The word “mandala” is from the classical Indian language of Sanskrit. Loosely translated to mean “circle,” a mandala is far more than a simple shape. It represents wholeness, and can be seen as a model for the organizational structure of life itself–a cosmic diagram that reminds us of our relation to the infinite, the world that extends both beyond and within our bodies and minds.
Describing both material and non-material realities, the mandala appears in all aspects of life: the celestial circles we call earth, sun, and moon, as well as conceptual circles of friends, family, and community.
Last Friday we started working on personal Mandalas. We talked in class a bit about the history of mandalas. We looked at some videos of Tibetan monks creating beautiful and complicated mandalas from sand. We also looked on-line at many examples of mandalas, both traditional and contemporary.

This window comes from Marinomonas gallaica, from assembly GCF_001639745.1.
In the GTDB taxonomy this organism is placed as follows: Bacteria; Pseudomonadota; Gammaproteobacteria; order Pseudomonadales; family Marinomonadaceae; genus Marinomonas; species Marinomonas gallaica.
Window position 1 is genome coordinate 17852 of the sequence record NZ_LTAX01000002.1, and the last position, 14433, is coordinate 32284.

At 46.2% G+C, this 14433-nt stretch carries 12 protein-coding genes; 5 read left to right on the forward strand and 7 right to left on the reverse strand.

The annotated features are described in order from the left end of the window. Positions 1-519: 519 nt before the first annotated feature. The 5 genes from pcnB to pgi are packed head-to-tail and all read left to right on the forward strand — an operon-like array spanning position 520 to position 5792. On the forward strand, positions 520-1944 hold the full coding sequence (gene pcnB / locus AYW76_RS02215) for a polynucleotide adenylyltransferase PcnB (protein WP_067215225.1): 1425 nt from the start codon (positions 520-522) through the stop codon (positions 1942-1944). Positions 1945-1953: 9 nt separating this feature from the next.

Here are two links that show the process of the Tibetan monks making the sand mandalas.
In class you will create your own mandala with paper, pencil, tracing paper, colored pencils, and/or crayon.
Here are some examples of mandalas.